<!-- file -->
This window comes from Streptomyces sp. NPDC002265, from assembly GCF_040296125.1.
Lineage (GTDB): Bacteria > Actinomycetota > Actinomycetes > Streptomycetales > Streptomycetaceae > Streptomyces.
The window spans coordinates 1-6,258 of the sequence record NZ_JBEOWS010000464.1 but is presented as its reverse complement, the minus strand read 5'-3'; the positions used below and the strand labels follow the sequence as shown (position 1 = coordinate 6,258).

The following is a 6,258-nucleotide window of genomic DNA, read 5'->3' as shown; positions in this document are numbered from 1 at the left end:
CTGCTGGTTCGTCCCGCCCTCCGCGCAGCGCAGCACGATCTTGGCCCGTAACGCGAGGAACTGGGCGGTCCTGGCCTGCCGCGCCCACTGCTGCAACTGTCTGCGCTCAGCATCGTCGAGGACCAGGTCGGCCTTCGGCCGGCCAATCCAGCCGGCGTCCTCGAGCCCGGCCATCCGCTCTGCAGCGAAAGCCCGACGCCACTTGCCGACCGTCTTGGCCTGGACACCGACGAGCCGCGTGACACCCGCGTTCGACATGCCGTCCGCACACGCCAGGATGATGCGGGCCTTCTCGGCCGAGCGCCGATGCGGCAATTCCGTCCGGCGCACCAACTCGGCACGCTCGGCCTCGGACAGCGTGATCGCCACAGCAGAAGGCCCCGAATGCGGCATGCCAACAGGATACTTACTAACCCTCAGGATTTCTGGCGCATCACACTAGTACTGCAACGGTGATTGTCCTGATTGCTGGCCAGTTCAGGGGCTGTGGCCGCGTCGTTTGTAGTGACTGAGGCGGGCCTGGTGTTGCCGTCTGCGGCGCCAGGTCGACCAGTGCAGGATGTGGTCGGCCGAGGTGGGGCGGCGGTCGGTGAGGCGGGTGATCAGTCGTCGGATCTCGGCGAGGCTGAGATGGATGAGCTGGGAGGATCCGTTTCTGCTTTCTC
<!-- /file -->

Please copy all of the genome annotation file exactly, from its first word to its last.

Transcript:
This window comes from Streptomyces sp. NPDC002265, from assembly GCF_040296125.1.
Lineage (GTDB): Bacteria > Actinomycetota > Actinomycetes > Streptomycetales > Streptomycetaceae > Streptomyces.
The window spans coordinates 1-6,258 of the sequence record NZ_JBEOWS010000464.1 but is presented as its reverse complement, the minus strand read 5'-3'; the positions used below and the strand labels follow the sequence as shown (position 1 = coordinate 6,258).

The following is a 6,258-nucleotide window of genomic DNA, read 5'->3' as shown; positions in this document are numbered from 1 at the left end:
CTGCTGGTTCGTCCCGCCCTCCGCGCAGCGCAGCACGATCTTGGCCCGTAACGCGAGGAACTGGGCGGTCCTGGCCTGCCGCGCCCACTGCTGCAACTGTCTGCGCTCAGCATCGTCGAGGACCAGGTCGGCCTTCGGCCGGCCAATCCAGCCGGCGTCCTCGAGCCCGGCCATCCGCTCTGCAGCGAAAGCCCGACGCCACTTGCCGACCGTCTTGGCCTGGACACCGACGAGCCGCGTGACACCCGCGTTCGACATGCCGTCCGCACACGCCAGGATGATGCGGGCCTTCTCGGCCGAGCGCCGATGCGGCAATTCCGTCCGGCGCACCAACTCGGCACGCTCGGCCTCGGACAGCGTGATCGCCACAGCAGAAGGCCCCGAATGCGGCATGCCAACAGGATACTTACTAACCCTCAGGATTTCTGGCGCATCACACTAGTACTGCAACGGTGATTGTCCTGATTGCTGGCCAGTTCAGGGGCTGTGGCCGCGTCGTTTGTAGTGACTGAGGCGGGCCTGGTGTTGCCGTCTGCGGCGCCAGGTCGACCAGTGCAGGATGTGGTCGGCCGAGGTGGGGCGGCGGTCGGTGAGGCGGGTGATCAGTCGTCGGATCTCGGCGAGGCTGAGATGGATGAGCTGGGAGGATCCGTTTCTGCTTTCTC